Pioneering biotechnology will allow the Australian egg industry to save otherwise discarded male chicks. Nearly half of all chicks hatched for the layer industry hatch as males and need to be culled. The Australian Poultry CRC, in collaboration with CSIRO Livestock Industries, is patenting a method to control sex determination in birds. This means that, when the technology is applied, the majority of chicks hatched will be females – with clear welfare and economic benefits.
According to Professor Mingan Choct, CEO of the Poultry CRC, “From a welfare perspective, it’s extremely positive because there’ll be far fewer male chicks to cull. From an economic perspective, there’ll be savings because half of the vaccinated eggs will no longer be wasted simply because they hatch as males. This becomes a terribly important point when you realise that all of those vaccinations carry a significant cost and are crucial for flock health.”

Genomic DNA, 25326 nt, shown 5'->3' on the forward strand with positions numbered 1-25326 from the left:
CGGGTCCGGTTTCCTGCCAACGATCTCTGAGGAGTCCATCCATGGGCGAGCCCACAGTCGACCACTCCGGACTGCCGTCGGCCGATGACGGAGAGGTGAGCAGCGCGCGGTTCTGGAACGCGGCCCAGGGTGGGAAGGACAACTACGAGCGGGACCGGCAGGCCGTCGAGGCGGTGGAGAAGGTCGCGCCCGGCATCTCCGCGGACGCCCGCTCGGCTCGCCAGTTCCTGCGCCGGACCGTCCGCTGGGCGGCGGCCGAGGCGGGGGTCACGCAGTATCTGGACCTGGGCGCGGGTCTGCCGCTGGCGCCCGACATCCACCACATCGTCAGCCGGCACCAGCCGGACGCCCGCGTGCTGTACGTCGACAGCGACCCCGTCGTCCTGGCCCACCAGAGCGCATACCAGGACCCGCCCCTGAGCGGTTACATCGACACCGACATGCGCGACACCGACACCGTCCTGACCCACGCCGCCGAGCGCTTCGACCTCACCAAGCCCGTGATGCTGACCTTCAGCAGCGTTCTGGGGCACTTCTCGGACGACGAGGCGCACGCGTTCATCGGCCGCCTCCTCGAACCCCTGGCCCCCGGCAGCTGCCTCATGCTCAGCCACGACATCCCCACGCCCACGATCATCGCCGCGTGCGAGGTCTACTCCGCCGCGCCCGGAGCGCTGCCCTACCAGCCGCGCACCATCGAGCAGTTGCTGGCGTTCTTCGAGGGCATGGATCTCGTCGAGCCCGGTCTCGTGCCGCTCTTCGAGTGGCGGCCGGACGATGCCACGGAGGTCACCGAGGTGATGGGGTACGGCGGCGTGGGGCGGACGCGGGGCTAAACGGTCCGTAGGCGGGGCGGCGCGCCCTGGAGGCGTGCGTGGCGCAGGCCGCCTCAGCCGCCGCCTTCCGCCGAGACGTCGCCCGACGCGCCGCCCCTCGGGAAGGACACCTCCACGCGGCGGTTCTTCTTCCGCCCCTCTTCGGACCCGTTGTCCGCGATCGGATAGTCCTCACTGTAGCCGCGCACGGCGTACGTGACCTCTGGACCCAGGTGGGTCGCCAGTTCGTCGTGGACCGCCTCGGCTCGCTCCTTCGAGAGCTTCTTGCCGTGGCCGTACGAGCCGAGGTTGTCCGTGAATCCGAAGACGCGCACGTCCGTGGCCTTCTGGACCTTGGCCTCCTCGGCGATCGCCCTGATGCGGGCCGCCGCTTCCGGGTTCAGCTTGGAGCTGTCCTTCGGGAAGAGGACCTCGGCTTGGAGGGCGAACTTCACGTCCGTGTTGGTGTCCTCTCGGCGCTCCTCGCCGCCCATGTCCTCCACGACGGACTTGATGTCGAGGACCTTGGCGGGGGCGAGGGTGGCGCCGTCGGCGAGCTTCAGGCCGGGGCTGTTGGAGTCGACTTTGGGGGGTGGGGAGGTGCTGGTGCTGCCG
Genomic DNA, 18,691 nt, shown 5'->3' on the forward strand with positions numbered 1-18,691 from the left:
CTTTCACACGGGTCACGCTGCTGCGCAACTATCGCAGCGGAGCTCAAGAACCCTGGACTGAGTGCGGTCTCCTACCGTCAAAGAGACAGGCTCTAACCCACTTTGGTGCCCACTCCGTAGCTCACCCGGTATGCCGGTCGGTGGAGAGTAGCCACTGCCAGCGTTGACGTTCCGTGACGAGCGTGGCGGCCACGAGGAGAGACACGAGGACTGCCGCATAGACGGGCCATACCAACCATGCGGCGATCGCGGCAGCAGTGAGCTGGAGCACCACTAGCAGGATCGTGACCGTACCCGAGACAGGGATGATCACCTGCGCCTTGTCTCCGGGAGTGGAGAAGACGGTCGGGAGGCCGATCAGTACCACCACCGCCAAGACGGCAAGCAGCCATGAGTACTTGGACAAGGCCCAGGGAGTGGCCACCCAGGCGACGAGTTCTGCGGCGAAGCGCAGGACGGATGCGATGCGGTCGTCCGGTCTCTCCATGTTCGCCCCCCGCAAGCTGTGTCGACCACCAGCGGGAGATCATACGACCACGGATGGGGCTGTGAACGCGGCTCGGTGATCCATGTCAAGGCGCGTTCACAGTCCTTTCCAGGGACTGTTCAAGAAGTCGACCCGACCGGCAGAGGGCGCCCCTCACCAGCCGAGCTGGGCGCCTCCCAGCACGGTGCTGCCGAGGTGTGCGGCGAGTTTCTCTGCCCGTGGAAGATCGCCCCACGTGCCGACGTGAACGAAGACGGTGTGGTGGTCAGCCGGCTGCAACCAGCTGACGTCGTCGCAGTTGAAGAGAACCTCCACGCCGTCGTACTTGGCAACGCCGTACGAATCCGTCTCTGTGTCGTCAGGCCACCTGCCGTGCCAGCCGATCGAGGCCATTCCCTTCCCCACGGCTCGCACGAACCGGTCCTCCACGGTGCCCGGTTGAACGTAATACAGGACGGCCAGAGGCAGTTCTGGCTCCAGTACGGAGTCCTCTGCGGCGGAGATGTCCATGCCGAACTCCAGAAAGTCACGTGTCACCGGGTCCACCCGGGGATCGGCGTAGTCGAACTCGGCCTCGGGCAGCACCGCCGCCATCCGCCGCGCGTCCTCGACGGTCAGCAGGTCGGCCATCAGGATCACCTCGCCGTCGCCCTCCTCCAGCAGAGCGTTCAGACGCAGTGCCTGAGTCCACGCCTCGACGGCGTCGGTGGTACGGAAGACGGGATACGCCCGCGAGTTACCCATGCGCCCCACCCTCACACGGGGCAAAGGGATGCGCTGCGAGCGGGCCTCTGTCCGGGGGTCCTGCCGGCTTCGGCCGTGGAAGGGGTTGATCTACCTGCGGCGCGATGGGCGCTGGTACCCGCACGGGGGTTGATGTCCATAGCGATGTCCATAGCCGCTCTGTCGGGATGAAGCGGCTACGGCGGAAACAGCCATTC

The technology uses an existing vaccination method which injects vaccines directly into the fertilised egg at the hatchery. By piggy-backing on existing practices, the technology would be easy to implement and cost-effective. The heart of the system is a method to silence the expression of genes that tell the growing embryo to become female or male, without having to genetically modify the chicken itself.
“We’ll be able to use existing processes in the developing embryo to produce more female than male birds,” explained Lloyd Thomson, the Poultry CRC’s Commercialisation and Technology Transfer Manager. “The approach is non-GM. Hatcheries, farmers and, most importantly, ethically-minded consumers will all benefit.”
Australians eat 175 eggs each year, up from 150 in 1999 (from more than 15 million hens or nearly 240 million dozen eggs per annum representing $400m gross value at the farm gate). Given that the Australian population will almost double by 2050, sustainable sources of high-quality protein will be crucial for maintaining food security. This CRC innovation will help the Australian egg industry continue to provide this vital staple food.